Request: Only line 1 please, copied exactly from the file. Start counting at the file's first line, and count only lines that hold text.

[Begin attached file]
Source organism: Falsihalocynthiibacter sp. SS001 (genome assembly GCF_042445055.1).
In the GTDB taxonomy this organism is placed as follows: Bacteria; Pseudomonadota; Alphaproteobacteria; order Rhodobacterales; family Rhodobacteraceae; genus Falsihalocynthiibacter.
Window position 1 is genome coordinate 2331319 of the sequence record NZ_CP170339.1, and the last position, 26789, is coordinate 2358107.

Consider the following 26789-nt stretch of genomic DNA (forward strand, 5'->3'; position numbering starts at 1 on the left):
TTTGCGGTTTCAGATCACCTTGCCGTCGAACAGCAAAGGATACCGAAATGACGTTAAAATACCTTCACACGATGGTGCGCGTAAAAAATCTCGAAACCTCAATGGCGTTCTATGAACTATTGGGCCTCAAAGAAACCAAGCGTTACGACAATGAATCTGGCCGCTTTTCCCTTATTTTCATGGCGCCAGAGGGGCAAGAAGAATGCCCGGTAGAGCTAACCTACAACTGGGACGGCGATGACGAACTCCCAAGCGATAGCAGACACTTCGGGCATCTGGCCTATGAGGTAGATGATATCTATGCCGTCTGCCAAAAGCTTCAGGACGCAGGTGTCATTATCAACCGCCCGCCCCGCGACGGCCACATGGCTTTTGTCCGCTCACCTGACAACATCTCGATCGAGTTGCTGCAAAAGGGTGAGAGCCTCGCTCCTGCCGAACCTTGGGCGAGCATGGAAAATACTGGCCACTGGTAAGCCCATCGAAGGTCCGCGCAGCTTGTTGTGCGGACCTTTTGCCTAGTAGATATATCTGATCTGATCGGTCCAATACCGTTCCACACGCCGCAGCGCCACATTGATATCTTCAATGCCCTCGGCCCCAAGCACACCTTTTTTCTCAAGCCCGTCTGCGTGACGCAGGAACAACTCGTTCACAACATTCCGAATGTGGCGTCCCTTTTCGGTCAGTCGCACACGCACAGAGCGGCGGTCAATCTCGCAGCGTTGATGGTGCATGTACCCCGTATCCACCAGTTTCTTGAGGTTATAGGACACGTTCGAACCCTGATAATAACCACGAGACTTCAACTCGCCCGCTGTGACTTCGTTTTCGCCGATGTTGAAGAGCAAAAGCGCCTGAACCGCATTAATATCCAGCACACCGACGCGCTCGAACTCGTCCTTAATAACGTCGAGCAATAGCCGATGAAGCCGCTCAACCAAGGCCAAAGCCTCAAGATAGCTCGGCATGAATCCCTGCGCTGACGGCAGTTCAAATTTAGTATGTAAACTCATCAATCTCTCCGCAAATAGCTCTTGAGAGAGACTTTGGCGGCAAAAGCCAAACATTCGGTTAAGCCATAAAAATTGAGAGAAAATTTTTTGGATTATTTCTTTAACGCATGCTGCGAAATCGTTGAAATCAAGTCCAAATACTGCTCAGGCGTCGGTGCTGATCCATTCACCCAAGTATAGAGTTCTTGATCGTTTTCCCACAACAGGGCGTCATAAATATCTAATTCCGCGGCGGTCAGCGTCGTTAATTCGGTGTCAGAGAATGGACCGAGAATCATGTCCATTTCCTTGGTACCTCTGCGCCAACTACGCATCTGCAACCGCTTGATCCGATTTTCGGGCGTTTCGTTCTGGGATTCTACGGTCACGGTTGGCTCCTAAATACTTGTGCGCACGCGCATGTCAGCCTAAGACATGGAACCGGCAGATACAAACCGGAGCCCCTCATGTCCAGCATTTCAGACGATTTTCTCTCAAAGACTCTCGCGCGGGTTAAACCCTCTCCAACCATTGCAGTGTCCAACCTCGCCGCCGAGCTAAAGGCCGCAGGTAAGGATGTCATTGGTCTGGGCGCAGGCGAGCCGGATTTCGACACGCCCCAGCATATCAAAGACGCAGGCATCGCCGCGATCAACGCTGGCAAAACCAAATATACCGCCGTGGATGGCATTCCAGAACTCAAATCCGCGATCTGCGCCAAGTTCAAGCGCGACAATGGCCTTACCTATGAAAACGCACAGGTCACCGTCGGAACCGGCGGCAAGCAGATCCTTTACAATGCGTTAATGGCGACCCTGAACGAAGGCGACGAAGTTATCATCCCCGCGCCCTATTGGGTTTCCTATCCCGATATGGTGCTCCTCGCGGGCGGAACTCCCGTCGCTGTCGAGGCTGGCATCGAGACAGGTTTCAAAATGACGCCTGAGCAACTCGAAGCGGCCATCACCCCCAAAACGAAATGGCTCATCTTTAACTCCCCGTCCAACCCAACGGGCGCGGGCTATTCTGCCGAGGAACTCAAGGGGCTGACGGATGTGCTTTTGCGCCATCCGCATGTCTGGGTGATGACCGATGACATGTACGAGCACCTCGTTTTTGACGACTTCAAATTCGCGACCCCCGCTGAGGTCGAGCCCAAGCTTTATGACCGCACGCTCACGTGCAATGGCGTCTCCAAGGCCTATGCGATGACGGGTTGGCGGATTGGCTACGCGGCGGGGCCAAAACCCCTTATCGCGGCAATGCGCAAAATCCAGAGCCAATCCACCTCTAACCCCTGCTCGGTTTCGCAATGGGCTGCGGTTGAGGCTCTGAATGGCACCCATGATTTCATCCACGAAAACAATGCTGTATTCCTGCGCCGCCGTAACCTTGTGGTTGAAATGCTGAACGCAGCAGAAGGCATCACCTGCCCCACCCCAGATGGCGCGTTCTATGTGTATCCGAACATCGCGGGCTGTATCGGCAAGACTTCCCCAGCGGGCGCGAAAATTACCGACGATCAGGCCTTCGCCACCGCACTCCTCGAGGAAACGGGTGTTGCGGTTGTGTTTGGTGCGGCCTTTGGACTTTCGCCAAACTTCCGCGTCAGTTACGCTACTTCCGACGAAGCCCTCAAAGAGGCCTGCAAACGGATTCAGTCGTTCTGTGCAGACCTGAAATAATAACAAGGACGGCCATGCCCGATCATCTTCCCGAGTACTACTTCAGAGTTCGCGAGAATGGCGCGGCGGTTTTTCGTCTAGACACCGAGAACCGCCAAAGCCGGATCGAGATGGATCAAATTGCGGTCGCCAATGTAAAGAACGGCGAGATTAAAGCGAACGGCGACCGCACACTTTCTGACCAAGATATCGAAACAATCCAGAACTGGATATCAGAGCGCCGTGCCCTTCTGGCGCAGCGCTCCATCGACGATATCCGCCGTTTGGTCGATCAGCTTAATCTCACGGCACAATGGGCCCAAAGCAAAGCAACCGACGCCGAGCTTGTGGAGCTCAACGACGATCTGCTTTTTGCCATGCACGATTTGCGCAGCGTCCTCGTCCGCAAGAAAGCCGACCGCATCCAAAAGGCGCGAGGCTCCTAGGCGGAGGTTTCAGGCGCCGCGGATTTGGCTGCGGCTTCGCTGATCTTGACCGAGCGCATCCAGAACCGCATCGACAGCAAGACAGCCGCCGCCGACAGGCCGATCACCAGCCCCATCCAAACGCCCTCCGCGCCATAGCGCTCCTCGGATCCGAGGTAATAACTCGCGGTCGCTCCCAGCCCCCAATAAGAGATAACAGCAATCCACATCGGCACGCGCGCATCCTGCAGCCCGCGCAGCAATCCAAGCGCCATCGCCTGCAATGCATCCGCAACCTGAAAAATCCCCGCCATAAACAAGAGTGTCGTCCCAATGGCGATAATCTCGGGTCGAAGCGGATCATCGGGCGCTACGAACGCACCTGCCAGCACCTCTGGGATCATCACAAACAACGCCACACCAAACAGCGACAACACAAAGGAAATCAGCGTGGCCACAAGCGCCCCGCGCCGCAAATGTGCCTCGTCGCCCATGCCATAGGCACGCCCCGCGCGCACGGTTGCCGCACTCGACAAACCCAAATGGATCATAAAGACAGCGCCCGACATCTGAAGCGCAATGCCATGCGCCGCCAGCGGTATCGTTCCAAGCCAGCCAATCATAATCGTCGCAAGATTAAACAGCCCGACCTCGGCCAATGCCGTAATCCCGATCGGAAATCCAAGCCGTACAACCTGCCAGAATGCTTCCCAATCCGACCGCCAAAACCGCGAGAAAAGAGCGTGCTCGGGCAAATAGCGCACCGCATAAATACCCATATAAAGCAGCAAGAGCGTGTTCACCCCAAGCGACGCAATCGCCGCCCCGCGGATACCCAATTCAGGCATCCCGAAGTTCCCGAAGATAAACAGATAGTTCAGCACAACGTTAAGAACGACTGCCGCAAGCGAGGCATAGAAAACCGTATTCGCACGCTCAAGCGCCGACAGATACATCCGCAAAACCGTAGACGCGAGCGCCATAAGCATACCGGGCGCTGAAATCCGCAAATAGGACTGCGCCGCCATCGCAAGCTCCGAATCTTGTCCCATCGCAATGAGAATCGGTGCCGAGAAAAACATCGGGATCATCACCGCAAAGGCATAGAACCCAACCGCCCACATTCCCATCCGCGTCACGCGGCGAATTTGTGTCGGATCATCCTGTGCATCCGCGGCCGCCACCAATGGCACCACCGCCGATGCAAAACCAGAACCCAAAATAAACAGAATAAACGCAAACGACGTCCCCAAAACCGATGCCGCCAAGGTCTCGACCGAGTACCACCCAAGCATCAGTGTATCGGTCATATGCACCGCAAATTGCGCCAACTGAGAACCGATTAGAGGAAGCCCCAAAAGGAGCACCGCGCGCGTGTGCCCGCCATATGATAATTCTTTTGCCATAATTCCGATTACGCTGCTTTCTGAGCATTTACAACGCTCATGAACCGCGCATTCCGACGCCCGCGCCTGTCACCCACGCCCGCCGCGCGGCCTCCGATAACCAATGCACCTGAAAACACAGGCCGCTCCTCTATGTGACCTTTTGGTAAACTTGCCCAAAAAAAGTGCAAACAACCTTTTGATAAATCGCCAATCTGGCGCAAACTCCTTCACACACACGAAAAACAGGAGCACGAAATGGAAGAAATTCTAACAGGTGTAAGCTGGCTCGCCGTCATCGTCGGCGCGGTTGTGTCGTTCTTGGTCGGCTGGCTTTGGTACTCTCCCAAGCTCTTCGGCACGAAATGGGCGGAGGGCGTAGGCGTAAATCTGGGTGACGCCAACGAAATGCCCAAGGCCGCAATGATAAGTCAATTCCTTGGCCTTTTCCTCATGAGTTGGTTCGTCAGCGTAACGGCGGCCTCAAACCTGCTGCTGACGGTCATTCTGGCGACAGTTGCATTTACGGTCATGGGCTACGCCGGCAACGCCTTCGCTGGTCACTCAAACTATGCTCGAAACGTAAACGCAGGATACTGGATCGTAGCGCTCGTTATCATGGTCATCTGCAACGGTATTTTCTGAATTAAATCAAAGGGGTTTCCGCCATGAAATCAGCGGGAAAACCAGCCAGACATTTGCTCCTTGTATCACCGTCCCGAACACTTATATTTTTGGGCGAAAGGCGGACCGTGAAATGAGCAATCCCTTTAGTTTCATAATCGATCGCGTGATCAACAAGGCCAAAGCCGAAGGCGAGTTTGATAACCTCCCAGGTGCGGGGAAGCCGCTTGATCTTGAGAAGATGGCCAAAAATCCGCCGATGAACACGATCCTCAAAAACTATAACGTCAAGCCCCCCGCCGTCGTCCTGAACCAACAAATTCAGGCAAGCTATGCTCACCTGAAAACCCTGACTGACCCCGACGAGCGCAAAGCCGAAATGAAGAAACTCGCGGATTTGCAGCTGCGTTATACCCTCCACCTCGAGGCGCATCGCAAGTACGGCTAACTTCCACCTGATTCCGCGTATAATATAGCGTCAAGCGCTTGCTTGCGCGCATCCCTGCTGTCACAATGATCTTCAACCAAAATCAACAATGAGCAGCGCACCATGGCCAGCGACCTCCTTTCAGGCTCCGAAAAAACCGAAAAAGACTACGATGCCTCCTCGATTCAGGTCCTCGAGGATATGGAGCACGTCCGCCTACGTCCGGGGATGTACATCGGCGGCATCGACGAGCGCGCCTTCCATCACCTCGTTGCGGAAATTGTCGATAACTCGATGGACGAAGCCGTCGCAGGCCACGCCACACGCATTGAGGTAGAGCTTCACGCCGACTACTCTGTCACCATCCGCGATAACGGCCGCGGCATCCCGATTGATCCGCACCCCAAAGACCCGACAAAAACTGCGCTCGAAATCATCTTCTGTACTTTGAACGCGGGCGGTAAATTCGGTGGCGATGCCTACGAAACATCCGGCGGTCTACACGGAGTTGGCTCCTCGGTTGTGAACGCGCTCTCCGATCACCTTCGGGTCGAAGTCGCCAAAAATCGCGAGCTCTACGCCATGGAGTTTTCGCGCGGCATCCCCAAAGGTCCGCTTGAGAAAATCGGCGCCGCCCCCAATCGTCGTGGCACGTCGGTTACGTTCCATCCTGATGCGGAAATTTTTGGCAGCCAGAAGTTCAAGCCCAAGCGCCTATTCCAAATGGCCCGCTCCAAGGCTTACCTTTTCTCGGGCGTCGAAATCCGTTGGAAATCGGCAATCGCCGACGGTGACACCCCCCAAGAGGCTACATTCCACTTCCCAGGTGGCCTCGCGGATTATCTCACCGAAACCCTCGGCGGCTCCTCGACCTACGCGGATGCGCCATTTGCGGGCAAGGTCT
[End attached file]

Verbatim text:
Source organism: Falsihalocynthiibacter sp. SS001 (genome assembly GCF_042445055.1).